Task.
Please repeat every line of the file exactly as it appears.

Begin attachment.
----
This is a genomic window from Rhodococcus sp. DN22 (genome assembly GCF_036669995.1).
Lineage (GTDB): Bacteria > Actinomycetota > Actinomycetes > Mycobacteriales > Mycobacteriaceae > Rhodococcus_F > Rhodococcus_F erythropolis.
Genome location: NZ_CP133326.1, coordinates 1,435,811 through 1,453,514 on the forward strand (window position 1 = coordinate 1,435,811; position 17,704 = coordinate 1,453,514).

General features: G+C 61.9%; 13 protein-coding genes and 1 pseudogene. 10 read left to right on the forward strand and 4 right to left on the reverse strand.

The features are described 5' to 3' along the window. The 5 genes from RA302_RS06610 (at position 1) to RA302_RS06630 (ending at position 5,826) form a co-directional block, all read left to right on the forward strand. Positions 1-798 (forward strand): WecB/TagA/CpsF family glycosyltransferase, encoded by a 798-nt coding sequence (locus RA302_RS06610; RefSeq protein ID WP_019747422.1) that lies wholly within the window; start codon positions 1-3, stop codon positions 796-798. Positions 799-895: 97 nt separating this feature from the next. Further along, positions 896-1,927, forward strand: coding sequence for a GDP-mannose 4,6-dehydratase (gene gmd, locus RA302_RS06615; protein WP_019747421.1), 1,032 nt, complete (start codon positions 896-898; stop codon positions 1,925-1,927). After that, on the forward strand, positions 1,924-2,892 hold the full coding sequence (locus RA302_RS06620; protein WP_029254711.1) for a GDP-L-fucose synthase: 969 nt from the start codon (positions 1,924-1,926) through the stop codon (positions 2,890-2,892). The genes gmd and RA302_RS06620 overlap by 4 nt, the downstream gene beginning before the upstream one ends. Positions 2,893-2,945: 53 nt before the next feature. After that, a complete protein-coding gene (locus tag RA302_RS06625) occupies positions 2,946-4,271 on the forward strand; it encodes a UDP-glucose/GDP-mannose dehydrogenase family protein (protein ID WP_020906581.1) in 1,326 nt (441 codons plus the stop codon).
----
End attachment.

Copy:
This is a genomic window from Rhodococcus sp. DN22 (genome assembly GCF_036669995.1).
Lineage (GTDB): Bacteria > Actinomycetota > Actinomycetes > Mycobacteriales > Mycobacteriaceae > Rhodococcus_F > Rhodococcus_F erythropolis.
Genome location: NZ_CP133326.1, coordinates 1,435,811 through 1,453,514 on the forward strand (window position 1 = coordinate 1,435,811; position 17,704 = coordinate 1,453,514).

General features: G+C 61.9%; 13 protein-coding genes and 1 pseudogene. 10 read left to right on the forward strand and 4 right to left on the reverse strand.

The features are described 5' to 3' along the window. The 5 genes from RA302_RS06610 (at position 1) to RA302_RS06630 (ending at position 5,826) form a co-directional block, all read left to right on the forward strand. Positions 1-798 (forward strand): WecB/TagA/CpsF family glycosyltransferase, encoded by a 798-nt coding sequence (locus RA302_RS06610; RefSeq protein ID WP_019747422.1) that lies wholly within the window; start codon positions 1-3, stop codon positions 796-798. Positions 799-895: 97 nt separating this feature from the next. Further along, positions 896-1,927, forward strand: coding sequence for a GDP-mannose 4,6-dehydratase (gene gmd, locus RA302_RS06615; protein WP_019747421.1), 1,032 nt, complete (start codon positions 896-898; stop codon positions 1,925-1,927). After that, on the forward strand, positions 1,924-2,892 hold the full coding sequence (locus RA302_RS06620; protein WP_029254711.1) for a GDP-L-fucose synthase: 969 nt from the start codon (positions 1,924-1,926) through the stop codon (positions 2,890-2,892). The genes gmd and RA302_RS06620 overlap by 4 nt, the downstream gene beginning before the upstream one ends. Positions 2,893-2,945: 53 nt before the next feature. After that, a complete protein-coding gene (locus tag RA302_RS06625) occupies positions 2,946-4,271 on the forward strand; it encodes a UDP-glucose/GDP-mannose dehydrogenase family protein (protein ID WP_020906581.1) in 1,326 nt (441 codons plus the stop codon).